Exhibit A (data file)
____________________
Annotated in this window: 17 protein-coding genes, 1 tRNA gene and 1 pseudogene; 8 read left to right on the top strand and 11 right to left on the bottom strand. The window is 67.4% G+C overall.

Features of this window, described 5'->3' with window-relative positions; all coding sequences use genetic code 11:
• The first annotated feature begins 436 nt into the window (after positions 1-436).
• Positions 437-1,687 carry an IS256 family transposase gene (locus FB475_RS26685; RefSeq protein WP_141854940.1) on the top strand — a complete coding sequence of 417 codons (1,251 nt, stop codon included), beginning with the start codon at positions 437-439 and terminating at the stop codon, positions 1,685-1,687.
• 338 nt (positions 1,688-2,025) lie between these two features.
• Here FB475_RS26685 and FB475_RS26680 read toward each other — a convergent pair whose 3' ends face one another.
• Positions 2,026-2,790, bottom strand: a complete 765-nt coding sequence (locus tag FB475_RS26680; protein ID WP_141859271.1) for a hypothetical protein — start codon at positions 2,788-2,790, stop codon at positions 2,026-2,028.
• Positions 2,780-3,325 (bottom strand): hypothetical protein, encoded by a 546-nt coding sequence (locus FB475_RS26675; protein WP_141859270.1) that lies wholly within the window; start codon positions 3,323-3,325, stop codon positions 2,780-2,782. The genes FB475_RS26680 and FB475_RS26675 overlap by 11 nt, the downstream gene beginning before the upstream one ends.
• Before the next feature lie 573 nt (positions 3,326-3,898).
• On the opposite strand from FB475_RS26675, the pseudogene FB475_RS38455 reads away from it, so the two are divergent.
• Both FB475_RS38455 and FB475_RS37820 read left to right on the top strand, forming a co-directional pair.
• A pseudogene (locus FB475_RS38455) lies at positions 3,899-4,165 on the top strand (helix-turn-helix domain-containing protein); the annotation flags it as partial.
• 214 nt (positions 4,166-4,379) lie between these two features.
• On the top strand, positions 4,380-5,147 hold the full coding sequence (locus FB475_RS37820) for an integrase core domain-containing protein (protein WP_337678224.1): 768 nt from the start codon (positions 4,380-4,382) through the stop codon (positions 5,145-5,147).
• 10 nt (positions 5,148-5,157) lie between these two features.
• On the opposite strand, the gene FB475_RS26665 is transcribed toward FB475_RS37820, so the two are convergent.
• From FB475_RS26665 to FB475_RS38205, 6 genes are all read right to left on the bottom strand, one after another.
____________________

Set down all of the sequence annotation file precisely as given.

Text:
Annotated in this window: 17 protein-coding genes, 1 tRNA gene and 1 pseudogene; 8 read left to right on the top strand and 11 right to left on the bottom strand. The window is 67.4% G+C overall.

Features of this window, described 5'->3' with window-relative positions; all coding sequences use genetic code 11:
• The first annotated feature begins 436 nt into the window (after positions 1-436).
• Positions 437-1,687 carry an IS256 family transposase gene (locus FB475_RS26685; RefSeq protein WP_141854940.1) on the top strand — a complete coding sequence of 417 codons (1,251 nt, stop codon included), beginning with the start codon at positions 437-439 and terminating at the stop codon, positions 1,685-1,687.
• 338 nt (positions 1,688-2,025) lie between these two features.
• Here FB475_RS26685 and FB475_RS26680 read toward each other — a convergent pair whose 3' ends face one another.
• Positions 2,026-2,790, bottom strand: a complete 765-nt coding sequence (locus tag FB475_RS26680; protein ID WP_141859271.1) for a hypothetical protein — start codon at positions 2,788-2,790, stop codon at positions 2,026-2,028.
• Positions 2,780-3,325 (bottom strand): hypothetical protein, encoded by a 546-nt coding sequence (locus FB475_RS26675; protein WP_141859270.1) that lies wholly within the window; start codon positions 3,323-3,325, stop codon positions 2,780-2,782. The genes FB475_RS26680 and FB475_RS26675 overlap by 11 nt, the downstream gene beginning before the upstream one ends.
• Before the next feature lie 573 nt (positions 3,326-3,898).
• On the opposite strand from FB475_RS26675, the pseudogene FB475_RS38455 reads away from it, so the two are divergent.
• Both FB475_RS38455 and FB475_RS37820 read left to right on the top strand, forming a co-directional pair.
• A pseudogene (locus FB475_RS38455) lies at positions 3,899-4,165 on the top strand (helix-turn-helix domain-containing protein); the annotation flags it as partial.
• 214 nt (positions 4,166-4,379) lie between these two features.
• On the top strand, positions 4,380-5,147 hold the full coding sequence (locus FB475_RS37820) for an integrase core domain-containing protein (protein WP_337678224.1): 768 nt from the start codon (positions 4,380-4,382) through the stop codon (positions 5,145-5,147).
• 10 nt (positions 5,148-5,157) lie between these two features.
• On the opposite strand, the gene FB475_RS26665 is transcribed toward FB475_RS37820, so the two are convergent.
• From FB475_RS26665 to FB475_RS38205, 6 genes are all read right to left on the bottom strand, one after another.